The oldest aquarium fish in the world is at least 90. She lives in San Francisco.

In 1938, Methuselah arrived in San Francisco on a boat from Queensland, Australia and took up residence at the Steinhart Aquarium. Methuselah is a lungfish who, at around 90-years-old, is thought to be the world's oldest fish living in a zoological setting. She took the spot as eldest when Granddad, a lungfish who lived at Chicago's Shedd Aquarium, died in 2017 at 84. The San Francisco Chronicle profiled Methuselah and her best friend, California Academy of Sciences biologist Allan Jan. From the SF Chronicle:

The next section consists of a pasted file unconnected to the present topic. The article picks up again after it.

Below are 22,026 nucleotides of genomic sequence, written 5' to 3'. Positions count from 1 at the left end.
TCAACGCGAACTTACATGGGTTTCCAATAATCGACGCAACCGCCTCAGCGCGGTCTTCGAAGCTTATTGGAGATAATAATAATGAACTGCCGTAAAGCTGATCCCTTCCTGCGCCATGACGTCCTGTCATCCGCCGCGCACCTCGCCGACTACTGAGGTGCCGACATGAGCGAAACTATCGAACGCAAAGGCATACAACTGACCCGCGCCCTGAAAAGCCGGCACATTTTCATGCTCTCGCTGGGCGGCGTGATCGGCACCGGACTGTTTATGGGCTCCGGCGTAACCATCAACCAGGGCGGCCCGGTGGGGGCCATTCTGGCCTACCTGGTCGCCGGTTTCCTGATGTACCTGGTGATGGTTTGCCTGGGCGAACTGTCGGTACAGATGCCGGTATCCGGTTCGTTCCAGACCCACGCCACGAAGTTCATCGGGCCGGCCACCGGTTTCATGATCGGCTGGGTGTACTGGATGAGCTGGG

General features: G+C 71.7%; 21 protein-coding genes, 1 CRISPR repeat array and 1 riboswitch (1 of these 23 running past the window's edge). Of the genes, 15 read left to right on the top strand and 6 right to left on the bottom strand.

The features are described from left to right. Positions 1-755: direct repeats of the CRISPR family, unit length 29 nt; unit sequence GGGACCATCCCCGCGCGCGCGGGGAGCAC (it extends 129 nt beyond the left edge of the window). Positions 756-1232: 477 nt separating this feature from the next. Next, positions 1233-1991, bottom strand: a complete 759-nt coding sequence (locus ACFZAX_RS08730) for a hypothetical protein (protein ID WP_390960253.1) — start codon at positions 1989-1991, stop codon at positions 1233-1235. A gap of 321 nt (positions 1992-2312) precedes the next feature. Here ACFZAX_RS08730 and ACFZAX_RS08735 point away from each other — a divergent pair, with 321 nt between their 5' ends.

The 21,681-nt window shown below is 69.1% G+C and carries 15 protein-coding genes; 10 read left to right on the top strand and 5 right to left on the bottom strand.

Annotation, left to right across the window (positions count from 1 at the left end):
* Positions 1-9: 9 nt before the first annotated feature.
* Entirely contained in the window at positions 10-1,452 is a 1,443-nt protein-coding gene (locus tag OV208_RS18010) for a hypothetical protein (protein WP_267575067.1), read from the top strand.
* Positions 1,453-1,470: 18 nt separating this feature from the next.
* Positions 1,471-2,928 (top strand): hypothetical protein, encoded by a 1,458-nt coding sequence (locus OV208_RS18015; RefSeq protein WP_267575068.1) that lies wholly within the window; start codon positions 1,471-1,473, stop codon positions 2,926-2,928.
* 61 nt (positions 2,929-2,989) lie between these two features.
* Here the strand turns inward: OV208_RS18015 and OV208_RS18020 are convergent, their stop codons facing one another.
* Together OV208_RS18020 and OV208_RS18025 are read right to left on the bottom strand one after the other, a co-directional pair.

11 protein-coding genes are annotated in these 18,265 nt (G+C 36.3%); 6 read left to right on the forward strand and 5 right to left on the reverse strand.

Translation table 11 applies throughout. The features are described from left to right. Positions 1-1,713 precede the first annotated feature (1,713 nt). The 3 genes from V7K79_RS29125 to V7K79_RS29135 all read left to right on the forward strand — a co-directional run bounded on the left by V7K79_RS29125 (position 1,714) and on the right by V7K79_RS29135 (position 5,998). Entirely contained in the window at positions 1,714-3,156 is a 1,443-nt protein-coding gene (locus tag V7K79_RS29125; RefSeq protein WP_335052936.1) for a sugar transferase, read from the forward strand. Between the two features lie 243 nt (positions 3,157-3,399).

Methuselah is also unique for several high-maintenance quirks, which have caused alarm — and comedy — at the aquarium.

"Sometimes she'll just start floating, tail up," Jan explains. "And then we'll get a bunch of calls. 'What's wrong with the fish? What's wrong with the fish!' … To the public, it looks like she's in distress."[…]

Jan says he works on "enrichments," which include training and tactile interactions, where he touches the fish to give them comfort and make them more acclimated for inevitable weighings and medical procedures. Asked what types of tactiles Methuselah enjoys, he says "literally belly rubs."